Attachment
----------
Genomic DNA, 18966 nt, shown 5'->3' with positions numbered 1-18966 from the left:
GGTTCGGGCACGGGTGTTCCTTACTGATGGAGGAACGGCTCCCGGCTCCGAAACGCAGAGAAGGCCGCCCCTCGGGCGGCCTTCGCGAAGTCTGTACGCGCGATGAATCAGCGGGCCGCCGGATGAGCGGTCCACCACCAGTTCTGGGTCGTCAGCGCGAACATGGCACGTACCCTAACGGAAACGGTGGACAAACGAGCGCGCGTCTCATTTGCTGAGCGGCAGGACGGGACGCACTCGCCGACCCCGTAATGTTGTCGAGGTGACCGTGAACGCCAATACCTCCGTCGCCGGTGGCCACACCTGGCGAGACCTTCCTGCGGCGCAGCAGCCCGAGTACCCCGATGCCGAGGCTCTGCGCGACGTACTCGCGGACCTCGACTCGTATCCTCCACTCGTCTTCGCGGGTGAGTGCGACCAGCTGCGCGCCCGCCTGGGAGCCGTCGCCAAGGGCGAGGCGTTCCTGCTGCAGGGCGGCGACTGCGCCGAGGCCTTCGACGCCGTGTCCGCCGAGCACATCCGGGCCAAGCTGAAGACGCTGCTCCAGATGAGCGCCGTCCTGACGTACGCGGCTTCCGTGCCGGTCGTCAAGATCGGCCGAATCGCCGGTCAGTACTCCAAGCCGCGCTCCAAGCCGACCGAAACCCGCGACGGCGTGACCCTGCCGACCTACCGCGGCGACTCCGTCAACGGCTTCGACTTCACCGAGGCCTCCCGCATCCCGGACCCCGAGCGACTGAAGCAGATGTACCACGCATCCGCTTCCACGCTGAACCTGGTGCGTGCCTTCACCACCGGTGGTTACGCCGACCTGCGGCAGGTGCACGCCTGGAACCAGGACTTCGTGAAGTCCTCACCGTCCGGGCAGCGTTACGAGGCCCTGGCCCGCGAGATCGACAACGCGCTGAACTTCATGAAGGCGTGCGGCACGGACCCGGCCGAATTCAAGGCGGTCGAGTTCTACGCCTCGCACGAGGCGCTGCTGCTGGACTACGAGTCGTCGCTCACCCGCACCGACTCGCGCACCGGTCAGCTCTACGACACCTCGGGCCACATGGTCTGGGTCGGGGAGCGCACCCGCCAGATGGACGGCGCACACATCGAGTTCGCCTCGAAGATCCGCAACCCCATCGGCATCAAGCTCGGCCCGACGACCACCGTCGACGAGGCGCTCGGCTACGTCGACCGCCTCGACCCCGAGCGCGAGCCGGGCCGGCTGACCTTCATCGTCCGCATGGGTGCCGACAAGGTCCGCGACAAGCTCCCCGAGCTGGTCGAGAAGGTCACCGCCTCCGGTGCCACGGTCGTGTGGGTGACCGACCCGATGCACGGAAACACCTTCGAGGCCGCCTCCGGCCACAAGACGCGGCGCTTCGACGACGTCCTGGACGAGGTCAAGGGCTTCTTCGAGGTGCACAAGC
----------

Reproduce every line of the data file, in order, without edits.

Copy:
Genomic DNA, 18966 nt, shown 5'->3' with positions numbered 1-18966 from the left:
GGTTCGGGCACGGGTGTTCCTTACTGATGGAGGAACGGCTCCCGGCTCCGAAACGCAGAGAAGGCCGCCCCTCGGGCGGCCTTCGCGAAGTCTGTACGCGCGATGAATCAGCGGGCCGCCGGATGAGCGGTCCACCACCAGTTCTGGGTCGTCAGCGCGAACATGGCACGTACCCTAACGGAAACGGTGGACAAACGAGCGCGCGTCTCATTTGCTGAGCGGCAGGACGGGACGCACTCGCCGACCCCGTAATGTTGTCGAGGTGACCGTGAACGCCAATACCTCCGTCGCCGGTGGCCACACCTGGCGAGACCTTCCTGCGGCGCAGCAGCCCGAGTACCCCGATGCCGAGGCTCTGCGCGACGTACTCGCGGACCTCGACTCGTATCCTCCACTCGTCTTCGCGGGTGAGTGCGACCAGCTGCGCGCCCGCCTGGGAGCCGTCGCCAAGGGCGAGGCGTTCCTGCTGCAGGGCGGCGACTGCGCCGAGGCCTTCGACGCCGTGTCCGCCGAGCACATCCGGGCCAAGCTGAAGACGCTGCTCCAGATGAGCGCCGTCCTGACGTACGCGGCTTCCGTGCCGGTCGTCAAGATCGGCCGAATCGCCGGTCAGTACTCCAAGCCGCGCTCCAAGCCGACCGAAACCCGCGACGGCGTGACCCTGCCGACCTACCGCGGCGACTCCGTCAACGGCTTCGACTTCACCGAGGCCTCCCGCATCCCGGACCCCGAGCGACTGAAGCAGATGTACCACGCATCCGCTTCCACGCTGAACCTGGTGCGTGCCTTCACCACCGGTGGTTACGCCGACCTGCGGCAGGTGCACGCCTGGAACCAGGACTTCGTGAAGTCCTCACCGTCCGGGCAGCGTTACGAGGCCCTGGCCCGCGAGATCGACAACGCGCTGAACTTCATGAAGGCGTGCGGCACGGACCCGGCCGAATTCAAGGCGGTCGAGTTCTACGCCTCGCACGAGGCGCTGCTGCTGGACTACGAGTCGTCGCTCACCCGCACCGACTCGCGCACCGGTCAGCTCTACGACACCTCGGGCCACATGGTCTGGGTCGGGGAGCGCACCCGCCAGATGGACGGCGCACACATCGAGTTCGCCTCGAAGATCCGCAACCCCATCGGCATCAAGCTCGGCCCGACGACCACCGTCGACGAGGCGCTCGGCTACGTCGACCGCCTCGACCCCGAGCGCGAGCCGGGCCGGCTGACCTTCATCGTCCGCATGGGTGCCGACAAGGTCCGCGACAAGCTCCCCGAGCTGGTCGAGAAGGTCACCGCCTCCGGTGCCACGGTCGTGTGGGTGACCGACCCGATGCACGGAAACACCTTCGAGGCCGCCTCCGGCCACAAGACGCGGCGCTTCGACGACGTCCTGGACGAGGTCAAGGGCTTCTTCGAGGTGCACAAGC